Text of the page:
The end of World War II marked the beginning of a global system of commerce installed and protected by United States maritime forces. This model of free trade laid the foundation for the People’s Republic of China’s inexorable rise in global affairs. The U.S. supported China’s industrialization by granting it near limitless access to American capital and consumer and financial markets, while it benefited equally from a vast and ever growing supply of consumer goods that have kept the cost of living in America nearly flat for a decade.
Now, however, both nations are expanding their economic interests and military commitments into each other’s regional neighborhoods. To complicate matters, this is happening at a time when both nations are finding themselves stymied by political and territorial challenges within their own hemispheres.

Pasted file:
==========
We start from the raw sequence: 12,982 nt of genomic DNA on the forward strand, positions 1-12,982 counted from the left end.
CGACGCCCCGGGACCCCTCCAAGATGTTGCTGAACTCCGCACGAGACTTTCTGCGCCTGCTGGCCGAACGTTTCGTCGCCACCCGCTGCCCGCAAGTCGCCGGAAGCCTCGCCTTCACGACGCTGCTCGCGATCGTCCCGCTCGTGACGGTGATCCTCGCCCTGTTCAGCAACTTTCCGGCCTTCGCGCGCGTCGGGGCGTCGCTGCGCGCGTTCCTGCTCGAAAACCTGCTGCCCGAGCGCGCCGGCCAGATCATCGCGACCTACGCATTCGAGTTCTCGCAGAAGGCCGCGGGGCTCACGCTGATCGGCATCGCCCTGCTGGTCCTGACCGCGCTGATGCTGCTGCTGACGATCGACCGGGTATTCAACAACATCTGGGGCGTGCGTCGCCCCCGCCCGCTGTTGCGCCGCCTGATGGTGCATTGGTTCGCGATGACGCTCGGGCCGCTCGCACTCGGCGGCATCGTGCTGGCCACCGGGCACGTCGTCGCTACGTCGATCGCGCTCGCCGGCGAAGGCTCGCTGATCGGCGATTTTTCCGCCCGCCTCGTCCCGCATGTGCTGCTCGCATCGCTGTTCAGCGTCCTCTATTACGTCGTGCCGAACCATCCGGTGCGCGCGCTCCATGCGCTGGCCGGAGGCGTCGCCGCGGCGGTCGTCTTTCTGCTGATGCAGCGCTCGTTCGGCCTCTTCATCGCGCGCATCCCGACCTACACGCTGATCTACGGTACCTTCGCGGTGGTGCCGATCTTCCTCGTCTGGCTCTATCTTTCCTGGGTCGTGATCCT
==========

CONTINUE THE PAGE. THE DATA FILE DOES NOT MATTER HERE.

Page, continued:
In this paper, U.S. Navy Lieutenant Commander Audry Oxley argues that managing future international issues between the countries will require a commitment to cooperation and a sturdy diplomatic platform.
[The U.S. seeks] to portray Iran as a criminal enterprise, not just as another bad country but as a rogue state that is engaged in horrible crimes across the region.... We are moving from a position of accommodation to one of confrontation across multiple fronts.
There’s a very strong tendency in U.S. foreign policy to acknowledge and to congratulate for holding elections, even when those elections take place in a pretty unfair context.